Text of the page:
But there are still higher costs associated with getting merchandise. And retail has other challenges, mainly adjusting to shifts in consumer spending from goods to services. To address the issue, some retailers are canceling orders and heavily discounting. That’s already cut into the profits of some merchants, and it may continue to do so, as a number of companies reported for the second quarter.
“The biggest challenge for retailers isn’t about generating sales — most will be able to do that quite easily — it is being able to do so profitably,” Saunders said in an interview. “Retailers’ costs have risen dramatically over the last year and they are not passing all of that across to the consumer in the form of higher prices. That means margins are compressed. This dynamic will be exacerbated by the need to discount both to clear down excess inventory and to stimulate the consumer. On discounting, I expect retailers to offer some fairly generous headline deals in the fourth quarter.”
High inflation, the threat of a recession and the war in Ukraine haven’t put a huge crimp on consumer spending yet this year, but there has been an effect that’s likely to continue into the fourth quarter.
“Right now, inflation is the real headwind and consumers are really feeling that, and it doesn’t matter to them whether you say they’re in a recession or not because they know their groceries are suddenly a lot more expensive,” Cook said. “They’re paying more and getting less, and that’s affecting all retailers right now.”
Middle- and lower-income shoppers are “trading down,” according to Cook, going to shop at places like value and off-price retailers, and that trend will continue as long as there’s high inflation. But Americans are still shopping.
“The headwinds continue to be supply chain challenges — costs less so probably at this point around timing and more just around overall costs,” David Silverman, a senior director at Fitch Ratings, told CoStar News. “The biggest challenge that we see kind of impacting these retailers is the alignment of inventory and top line. In other words, many companies across segments have too much inventory because they assumed that the 2021 top-line levels would stick around through 2022.”
The excess inventory issue led a number of retailers to lower their full-year guidance to Wall Street.
“We find ourselves in the midst of cross currents, because especially as we think of it from a retail perspective, we know that inflation is weighing on the consumer,” Svec said. “We’ve seen big shifts in spending. But the most recent data from the last few months show energy prices starting to come back down. … We’ve seen gas prices continue to ease down. And given that the labor market remains still very strong, unemployment very tight, income growth remains robust — overall, the consumer still sits in a relatively strong place.”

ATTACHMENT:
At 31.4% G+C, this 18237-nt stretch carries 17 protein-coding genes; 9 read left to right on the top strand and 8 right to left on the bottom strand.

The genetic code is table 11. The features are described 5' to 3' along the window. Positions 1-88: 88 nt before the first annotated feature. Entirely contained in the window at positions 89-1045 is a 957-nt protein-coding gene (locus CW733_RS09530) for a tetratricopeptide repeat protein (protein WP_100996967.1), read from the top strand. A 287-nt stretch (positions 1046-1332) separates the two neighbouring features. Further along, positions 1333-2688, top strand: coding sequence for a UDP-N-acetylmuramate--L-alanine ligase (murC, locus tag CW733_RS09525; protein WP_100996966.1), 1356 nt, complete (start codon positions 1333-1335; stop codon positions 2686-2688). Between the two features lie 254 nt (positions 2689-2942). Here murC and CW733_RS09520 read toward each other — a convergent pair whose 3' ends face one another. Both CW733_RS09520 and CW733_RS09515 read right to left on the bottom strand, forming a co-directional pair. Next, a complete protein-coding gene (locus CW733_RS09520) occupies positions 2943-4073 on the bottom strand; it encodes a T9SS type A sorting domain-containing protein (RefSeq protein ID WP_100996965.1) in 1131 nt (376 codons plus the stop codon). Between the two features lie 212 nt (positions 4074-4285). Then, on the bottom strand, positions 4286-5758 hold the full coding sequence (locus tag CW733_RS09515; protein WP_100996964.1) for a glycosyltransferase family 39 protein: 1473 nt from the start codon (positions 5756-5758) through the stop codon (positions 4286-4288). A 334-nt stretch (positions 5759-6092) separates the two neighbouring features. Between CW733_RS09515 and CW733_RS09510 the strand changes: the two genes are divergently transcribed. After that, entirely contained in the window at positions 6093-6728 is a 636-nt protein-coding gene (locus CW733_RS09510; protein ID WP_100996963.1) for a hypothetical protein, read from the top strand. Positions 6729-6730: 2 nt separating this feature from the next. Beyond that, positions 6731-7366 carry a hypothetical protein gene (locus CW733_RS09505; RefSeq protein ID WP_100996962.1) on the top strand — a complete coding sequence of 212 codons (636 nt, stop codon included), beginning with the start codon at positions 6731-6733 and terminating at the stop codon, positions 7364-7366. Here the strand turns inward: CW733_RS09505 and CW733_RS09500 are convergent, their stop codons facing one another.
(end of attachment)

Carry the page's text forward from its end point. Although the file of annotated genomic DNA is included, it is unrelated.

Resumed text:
Acknowledging that inflation has taken some excess spending ability out of the market, Svec said, “Overall the consumer still remains in a very, very healthy place, is still continuing to spend on goods and services at a very fine clip relative to pre-pandemic levels, and that’s still supporting a very robust retail sector.”
The numbers support what the analysts are saying about how spending is trending. U.S. consumer sentiment rose in early September, according to the University of Michigan. And retail sales increased slightly in August.
In what could be a bellwether for the entire fourth quarter, and a look at what may happen despite the headwinds, this week the National Retail Federation released the results of its annual Halloween survey, which forecast that spending for the spooky holiday is expected to hit a record $10.6 billion, exceeding last year’s record of $10.1 billion.
Participation in Halloween-related activities is expected to rebound to pre-pandemic levels, with 69% of consumers planning to celebrate the holiday this year, up from 65% in 2021 and comparable to 68% in 2019.